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Pink: a history of punk, pretty, powerful color

Always a symbol, a little obvious and obvious of femininity, the color pink is the protagonist of a beautiful exhibition set up at FIT (Fashion Institute of Technology) in New York that aims to try to undermine this gender cliché that makes little girls dress in pink and have toys and anything else in this color. The boys do not get any better, they have touched the blue, but how can a color actually determine the gender of a person?

Until next January 5, 2019 "Pink: a history of punk, pretty, powerful color" will try to reread the rose in a key unrelated to sex because, after all, it is only a color that however many men do not even approach not to be labeled when in France at the court of the Sun King was one of the favorite colors of men and even today in India is a color like another for both men and women. In the West, however, from the middle of the twentieth century this castration and ridiculous convention has been imposed which puts many mental pillars because it limits the freedom of choice to the sex to which one belongs.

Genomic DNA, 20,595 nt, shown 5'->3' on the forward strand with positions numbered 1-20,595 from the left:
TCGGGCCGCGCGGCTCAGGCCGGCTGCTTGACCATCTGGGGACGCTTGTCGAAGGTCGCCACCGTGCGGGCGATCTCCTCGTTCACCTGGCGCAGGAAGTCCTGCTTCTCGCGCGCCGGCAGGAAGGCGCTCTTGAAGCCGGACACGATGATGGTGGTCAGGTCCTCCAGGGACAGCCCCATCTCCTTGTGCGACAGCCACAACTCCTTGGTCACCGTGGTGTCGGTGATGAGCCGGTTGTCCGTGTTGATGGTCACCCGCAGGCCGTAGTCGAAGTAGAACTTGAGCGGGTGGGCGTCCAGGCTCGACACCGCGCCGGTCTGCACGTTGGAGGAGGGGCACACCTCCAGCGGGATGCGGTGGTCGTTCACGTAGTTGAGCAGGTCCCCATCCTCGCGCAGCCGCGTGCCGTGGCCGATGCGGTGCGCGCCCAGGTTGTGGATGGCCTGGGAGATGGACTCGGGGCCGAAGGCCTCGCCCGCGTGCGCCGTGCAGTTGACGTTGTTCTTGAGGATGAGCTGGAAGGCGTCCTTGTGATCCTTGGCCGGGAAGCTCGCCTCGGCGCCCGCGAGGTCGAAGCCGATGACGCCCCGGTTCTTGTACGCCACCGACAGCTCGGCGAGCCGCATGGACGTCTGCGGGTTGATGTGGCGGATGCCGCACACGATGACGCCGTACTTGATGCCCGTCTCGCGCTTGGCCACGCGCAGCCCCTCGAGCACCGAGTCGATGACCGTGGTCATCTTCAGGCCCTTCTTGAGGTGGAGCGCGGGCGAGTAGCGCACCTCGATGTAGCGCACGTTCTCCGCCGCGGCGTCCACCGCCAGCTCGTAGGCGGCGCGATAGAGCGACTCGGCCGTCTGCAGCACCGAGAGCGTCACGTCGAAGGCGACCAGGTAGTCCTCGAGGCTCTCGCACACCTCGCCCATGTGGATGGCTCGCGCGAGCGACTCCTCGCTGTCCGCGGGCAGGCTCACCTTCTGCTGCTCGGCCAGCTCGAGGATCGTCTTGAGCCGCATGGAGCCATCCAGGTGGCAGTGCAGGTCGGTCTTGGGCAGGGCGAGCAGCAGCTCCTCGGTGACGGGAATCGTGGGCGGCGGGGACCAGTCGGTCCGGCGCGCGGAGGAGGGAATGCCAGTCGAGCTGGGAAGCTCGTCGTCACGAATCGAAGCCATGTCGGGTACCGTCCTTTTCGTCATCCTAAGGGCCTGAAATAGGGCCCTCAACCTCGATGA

Pink is therefore an ambivalent color because it represents femininity and yet it ghettoizes it. It is not the flag of feminism because it is a common place to break down, the pink of Barbie, beautiful women, usually blond as Marilyn Monroe when she sings  “Diamonds are a girl’s best friend”.

Yet he knew how to be part of the punk culture, obviously in its desecrated form because it is a color that has a patriarchal political value. A color that in times of #me too definitely jars if linked only to the concept of gender. Freeing the rose from the chains of gender bias is the mission of this New York exhibition that explores the different meanings of the rose in the last three centuries of history.


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